People are talking about giving this week. I've got a couple of calls from people wanting to give, wanting advice about who to donate to. I am not going to point you towards any one NGO.
Today I want to talk about a different kind of giving. The kind that involves years of involvement, stretching your own resources almost to bankruptcy, nights spent staring into the void, longing for creative inspiration.No, I am not talking about writers or artists, though they too do live and create in this mould sometimes. I am talking about inventors. Not the kind who work out of research labs in universities or those who make presentations to get their research funded. I am going to talk low-income, even desperate researchers. People who poured their time into projects that had little hope of realisation. People whose projects were a personal problem-solving mission. And for that reason alone, their work is powerful and relevant. Their inventions really are the children of necessity, and the story of how and why they made stuff is a compelling read.
Take the example of the man who found a way to cut generator noise and collect carbon particles released by diesel engines at the same time. He didn't do it because he was overly bothered by global warming, but because he needed to use a generator in his own workshop, in east Champaran, Bihar.
"My workshop was just opposite a school. Since we faced frequent power cuts, I had to install a generator. This resulted in noise and air pollution, which affected school children and neighbours. Everyone was up in arms against me. They even filed a case against me in the court."..."It was difficult to move to a new location for me so I started thinking about ways to control this pollution," says Virendra.
That was how Virendra Kumar Sinha's pollution control device got made. It can be attached to generators or other diesel engines, and it allows carbon deposits to get collected, which can even be re-used (to make shoe polish, for example).Pandharinath Sarjerao More from Ahmednagar has a similar story. He was a farmer who knew that onions could make a grown man cry even before they became onions.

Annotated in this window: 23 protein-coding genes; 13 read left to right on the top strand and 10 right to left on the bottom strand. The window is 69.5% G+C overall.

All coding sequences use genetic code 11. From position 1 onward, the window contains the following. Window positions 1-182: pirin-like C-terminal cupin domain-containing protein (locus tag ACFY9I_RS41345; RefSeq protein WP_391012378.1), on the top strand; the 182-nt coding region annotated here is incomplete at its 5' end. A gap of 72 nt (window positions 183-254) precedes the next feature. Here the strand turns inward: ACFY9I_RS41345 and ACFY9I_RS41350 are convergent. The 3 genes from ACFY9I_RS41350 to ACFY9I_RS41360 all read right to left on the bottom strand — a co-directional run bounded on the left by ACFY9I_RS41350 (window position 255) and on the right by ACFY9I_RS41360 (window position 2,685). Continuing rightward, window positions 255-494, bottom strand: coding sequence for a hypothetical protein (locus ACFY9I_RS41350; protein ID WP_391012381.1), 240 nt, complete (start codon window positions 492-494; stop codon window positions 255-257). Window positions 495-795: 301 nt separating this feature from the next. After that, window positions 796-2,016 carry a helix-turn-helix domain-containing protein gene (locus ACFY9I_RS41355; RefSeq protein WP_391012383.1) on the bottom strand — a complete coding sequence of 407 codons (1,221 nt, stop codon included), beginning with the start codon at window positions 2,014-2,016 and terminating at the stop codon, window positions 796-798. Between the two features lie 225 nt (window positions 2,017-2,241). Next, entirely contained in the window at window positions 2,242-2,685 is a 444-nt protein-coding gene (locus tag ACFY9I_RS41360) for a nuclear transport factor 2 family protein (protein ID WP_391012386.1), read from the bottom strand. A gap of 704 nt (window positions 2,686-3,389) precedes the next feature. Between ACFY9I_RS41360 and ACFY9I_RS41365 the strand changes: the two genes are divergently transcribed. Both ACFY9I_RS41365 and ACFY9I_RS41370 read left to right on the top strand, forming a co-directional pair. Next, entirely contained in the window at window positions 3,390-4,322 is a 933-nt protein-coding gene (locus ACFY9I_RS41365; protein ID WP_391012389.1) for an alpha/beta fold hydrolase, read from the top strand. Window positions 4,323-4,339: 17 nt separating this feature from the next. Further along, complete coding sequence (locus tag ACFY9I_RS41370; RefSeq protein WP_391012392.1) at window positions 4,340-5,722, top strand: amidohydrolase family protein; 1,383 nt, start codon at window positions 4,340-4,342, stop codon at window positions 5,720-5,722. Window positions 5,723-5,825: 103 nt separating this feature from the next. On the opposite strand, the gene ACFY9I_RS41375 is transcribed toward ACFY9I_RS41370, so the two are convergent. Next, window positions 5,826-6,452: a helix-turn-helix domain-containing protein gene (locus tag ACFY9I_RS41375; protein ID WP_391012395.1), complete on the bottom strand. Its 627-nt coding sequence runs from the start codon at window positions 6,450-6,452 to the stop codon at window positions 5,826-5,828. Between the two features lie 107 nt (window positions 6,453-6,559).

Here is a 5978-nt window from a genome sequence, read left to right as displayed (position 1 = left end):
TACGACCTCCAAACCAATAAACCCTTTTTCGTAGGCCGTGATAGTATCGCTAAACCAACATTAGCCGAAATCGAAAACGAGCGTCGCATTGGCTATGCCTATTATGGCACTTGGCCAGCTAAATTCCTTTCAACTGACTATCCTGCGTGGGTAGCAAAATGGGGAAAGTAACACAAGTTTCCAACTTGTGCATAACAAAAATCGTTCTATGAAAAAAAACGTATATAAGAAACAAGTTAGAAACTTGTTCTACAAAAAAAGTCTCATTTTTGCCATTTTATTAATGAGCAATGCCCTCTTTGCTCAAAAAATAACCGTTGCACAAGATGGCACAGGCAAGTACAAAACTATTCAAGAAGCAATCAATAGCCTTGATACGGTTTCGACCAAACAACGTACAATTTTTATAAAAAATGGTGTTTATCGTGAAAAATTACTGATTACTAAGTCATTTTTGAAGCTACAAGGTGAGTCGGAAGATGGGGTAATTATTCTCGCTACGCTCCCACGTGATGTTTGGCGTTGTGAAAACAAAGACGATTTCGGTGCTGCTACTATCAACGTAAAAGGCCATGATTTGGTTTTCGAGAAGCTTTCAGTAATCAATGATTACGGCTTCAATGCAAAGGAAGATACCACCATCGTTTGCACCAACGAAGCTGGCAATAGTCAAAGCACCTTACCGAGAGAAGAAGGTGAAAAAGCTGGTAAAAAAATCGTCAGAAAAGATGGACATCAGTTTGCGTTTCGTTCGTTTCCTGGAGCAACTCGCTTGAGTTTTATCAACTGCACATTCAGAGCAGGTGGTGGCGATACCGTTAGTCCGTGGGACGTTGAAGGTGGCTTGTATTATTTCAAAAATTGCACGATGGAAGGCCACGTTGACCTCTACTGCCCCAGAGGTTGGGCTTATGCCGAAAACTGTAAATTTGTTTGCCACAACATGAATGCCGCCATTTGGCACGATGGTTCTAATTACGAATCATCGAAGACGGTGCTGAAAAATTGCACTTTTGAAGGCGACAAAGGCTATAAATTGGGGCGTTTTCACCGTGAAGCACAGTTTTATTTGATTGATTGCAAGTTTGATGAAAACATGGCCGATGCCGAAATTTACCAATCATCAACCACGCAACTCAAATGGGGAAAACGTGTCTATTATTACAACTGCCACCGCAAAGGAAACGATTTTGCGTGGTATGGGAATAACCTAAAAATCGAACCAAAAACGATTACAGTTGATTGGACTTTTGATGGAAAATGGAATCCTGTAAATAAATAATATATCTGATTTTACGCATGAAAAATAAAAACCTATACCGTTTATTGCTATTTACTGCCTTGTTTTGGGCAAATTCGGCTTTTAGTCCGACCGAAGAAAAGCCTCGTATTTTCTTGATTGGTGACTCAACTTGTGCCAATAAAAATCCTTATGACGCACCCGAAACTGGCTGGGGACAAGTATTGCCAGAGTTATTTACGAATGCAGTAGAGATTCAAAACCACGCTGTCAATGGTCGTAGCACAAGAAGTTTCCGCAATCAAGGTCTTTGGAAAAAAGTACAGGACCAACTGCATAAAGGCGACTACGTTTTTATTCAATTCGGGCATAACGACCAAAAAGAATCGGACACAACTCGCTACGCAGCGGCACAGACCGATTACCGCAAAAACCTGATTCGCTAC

Onions saplings have to transplanted after they are eight weeks old. It takes a lot of time and a certain amount of skill, which makes it especially hard for small and medium farmers who cannot afford to hire enough people to finish work on time. So he set about making a machine to do it and his experiments were almost fatal.
"In the year 2000, Pandharinath, on a pilgrimage to Pandharpur, was sitting devotedly and listening to bhajans (devotional songs). A line in a bhajan by Saint Tukaram meant 'paras also cannot make gold without touching iron'' struck (sic) in his mind."It took him 43 days and Rs 18,000 to build a semi-automatic working model. The tractor-drawn unit not only transplants onions, it can also add fertilizer and create furrows for irrigation. And he doesn't even want to patent it!
More was 66 when he won the national innovation award and according to the website, he wants to share the technology rather than lay restrictions on its use. If that is not one of the highest forms of giving, what is?
What I found particularly touching while reading his profile was the bit where he is quoted as saying: "Chetanwadi dimaag mein jad bhi bolne lagti hai,pyaaz ka paudha bhi mere se bolne laga tha... (Even inert things communicate to aware minds, the onion plants were talking to me…)"